By Dave Schechter | email@example.com
Our ketubah is on a wall in the living room.
Actually, it’s our second ketubah.
The first was signed 30 years ago in Kansas City (the exact date marked earlier this week) but was lost in storage when we left for Israel six months after getting married.
Its replacement was signed as part of our daughter’s bat mitzvah ceremony a dozen years ago in Atlanta.
As it does in many Jewish homes, the Judaica we display tells part of our story.
In a glass case in the living room is a Chanukah menorah that my father’s mother bought in Israel. As the oldest of five children, I declared it to be mine.
In the same case are tzedakah boxes, a shofar and “shana tova” greetings written on birch bark from trees by the cabin in Maine where my parents spent many summers. In the cabinet below are the haggadahs, song sheets and other Passover materials put away for another year.
On a kitchen counter are two long-empty bottles of Manischewitz extra-heavy Malaga, fitted with metal rings to serve as candleholders, with wax drippings down their sides. These were the last two bottles recovered from the home of my wife’s paternal grandmother, a woman named Rose but known to all, myself included, as “Sugie.” It was my good fortune to gain another mother and a grandmother in marriage.
On a wall in the foyer is a photograph of an arched corridor in the Rockefeller Archeological Museum in Jerusalem. On a wall downstairs are prints of photographs shot in and around the Old City more than a century ago. On the walls and shelves in the den are photographs of four generations on both sides of our family.
There is art we collected in Israel. My wife drew a squiggly line on a canvas one day, and the artist Yossi Stern took it from there, creating a sketch of a Bedouin father, mother and baby.
There are clay sculptures — a large erect bird, a herdsman with a cow, a man and woman with a churn, and a woman with a baby on her back — signed by an Ethiopian artist named Muli. In 1985, Ethiopian olim brought to Israel in Operation Moses were our neighbors in a Negev Desert absorption center while we attended a study program.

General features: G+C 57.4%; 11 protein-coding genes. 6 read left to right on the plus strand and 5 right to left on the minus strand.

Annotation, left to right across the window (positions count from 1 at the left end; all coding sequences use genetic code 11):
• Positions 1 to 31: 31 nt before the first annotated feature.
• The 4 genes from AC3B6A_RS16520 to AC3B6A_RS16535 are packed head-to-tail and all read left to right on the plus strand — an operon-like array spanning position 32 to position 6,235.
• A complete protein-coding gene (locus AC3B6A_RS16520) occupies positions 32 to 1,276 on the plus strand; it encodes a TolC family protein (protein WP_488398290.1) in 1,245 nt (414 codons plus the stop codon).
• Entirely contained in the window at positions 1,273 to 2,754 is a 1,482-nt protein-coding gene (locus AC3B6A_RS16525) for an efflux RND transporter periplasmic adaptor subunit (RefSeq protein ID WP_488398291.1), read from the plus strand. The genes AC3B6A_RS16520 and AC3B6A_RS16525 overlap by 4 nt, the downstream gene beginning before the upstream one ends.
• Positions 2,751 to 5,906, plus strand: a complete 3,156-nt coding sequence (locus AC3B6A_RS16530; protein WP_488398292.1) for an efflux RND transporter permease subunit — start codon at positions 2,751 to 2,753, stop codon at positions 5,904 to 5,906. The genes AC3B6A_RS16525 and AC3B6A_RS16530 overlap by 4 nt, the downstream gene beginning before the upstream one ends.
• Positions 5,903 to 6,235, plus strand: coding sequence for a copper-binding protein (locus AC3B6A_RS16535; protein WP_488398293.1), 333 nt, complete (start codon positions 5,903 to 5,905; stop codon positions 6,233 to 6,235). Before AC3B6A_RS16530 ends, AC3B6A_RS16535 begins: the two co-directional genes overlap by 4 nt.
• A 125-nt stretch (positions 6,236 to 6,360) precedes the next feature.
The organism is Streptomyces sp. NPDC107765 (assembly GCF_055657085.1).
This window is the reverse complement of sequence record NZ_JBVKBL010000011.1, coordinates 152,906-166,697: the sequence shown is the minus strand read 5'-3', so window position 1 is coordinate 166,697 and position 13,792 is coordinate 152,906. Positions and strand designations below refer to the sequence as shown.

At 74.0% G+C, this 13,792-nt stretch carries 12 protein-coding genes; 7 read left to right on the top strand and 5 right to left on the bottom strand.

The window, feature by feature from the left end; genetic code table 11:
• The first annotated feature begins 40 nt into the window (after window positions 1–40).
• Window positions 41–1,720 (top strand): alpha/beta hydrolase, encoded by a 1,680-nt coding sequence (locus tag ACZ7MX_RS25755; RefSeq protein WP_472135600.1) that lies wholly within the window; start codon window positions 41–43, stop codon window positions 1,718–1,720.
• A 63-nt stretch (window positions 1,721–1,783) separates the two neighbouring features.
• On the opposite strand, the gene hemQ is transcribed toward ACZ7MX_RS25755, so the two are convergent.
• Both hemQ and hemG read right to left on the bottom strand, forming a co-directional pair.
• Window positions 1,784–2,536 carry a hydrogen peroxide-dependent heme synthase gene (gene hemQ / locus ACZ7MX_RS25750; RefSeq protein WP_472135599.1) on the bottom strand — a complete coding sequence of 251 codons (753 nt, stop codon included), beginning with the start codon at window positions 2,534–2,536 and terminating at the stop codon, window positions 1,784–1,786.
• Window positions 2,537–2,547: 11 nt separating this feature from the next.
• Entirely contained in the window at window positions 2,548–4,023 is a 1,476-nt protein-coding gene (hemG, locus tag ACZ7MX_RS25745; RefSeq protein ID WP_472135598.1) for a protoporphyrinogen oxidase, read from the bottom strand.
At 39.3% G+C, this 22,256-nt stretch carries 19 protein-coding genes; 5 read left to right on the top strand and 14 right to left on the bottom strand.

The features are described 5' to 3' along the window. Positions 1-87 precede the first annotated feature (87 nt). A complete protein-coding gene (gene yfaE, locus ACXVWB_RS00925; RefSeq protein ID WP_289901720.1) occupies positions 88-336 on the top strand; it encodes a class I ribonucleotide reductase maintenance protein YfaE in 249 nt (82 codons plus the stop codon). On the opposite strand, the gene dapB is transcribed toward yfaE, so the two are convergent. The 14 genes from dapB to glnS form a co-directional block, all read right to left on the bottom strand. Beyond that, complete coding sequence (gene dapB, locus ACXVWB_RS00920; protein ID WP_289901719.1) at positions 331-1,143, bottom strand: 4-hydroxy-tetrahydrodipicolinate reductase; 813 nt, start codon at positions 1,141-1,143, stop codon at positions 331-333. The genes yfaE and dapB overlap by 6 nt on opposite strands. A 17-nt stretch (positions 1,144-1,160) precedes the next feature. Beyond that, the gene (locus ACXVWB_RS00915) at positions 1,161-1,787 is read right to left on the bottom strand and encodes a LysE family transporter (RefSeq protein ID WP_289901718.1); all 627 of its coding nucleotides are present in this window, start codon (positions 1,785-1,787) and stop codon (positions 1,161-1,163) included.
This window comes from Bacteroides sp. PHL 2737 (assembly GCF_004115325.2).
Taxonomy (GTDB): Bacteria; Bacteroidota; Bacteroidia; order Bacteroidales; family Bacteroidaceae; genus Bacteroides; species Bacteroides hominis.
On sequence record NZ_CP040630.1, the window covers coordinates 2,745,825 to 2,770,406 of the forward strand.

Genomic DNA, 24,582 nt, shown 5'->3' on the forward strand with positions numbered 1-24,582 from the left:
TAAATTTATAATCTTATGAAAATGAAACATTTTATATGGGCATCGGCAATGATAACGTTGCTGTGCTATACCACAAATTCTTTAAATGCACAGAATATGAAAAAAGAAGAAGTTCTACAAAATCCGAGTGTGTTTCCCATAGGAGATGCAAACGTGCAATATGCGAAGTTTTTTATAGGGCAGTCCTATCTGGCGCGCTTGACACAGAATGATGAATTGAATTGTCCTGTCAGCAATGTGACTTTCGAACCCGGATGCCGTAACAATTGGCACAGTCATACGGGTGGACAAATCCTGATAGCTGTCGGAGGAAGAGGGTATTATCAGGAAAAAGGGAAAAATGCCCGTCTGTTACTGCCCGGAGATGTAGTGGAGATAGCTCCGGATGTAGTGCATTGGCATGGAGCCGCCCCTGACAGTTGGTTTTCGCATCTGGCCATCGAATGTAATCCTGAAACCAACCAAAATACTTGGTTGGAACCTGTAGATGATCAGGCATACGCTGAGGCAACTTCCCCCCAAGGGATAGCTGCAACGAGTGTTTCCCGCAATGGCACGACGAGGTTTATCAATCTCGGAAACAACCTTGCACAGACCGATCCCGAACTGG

Of course, as “people of the book,” we have books. Hundreds of them. (There were more, but you have to start downsizing somewhere.) Prayer books and books about Jewish prayer. Volumes covering Jewish culture, Jewish food, Jewish politics, Jewish humor, Jewish athletes (not such a slim volume). Histories and photographic albums of Israel. Scrapbooks of our three children’s b’nai mitzvah.
This Judaica serves as markers from our journey, one I remain grateful to share with love, respect and admiration.
To Honor and Clarify
Parents, as the end of another school year is in sight, thank your children’s teachers, who work in an environment in which every other commentator, politician and philanthropist is a self-professed expert on education.
In this vein, I want to clarify a reference in my article April 10 about a future without Holocaust survivors. Tina Ratonyi is the daughter of a survivor and a teacher at River Eves Elementary in Roswell. She left a job as a paralegal and has spent 15 years teaching because “I wanted to have an impact in people’s lives.” That motivation is what makes Tina and her colleagues throughout the Atlanta area worthy of our appreciation.
Dave Schechter is a veteran journalist whose career includes writing and producing reports from Israel and the Middle East.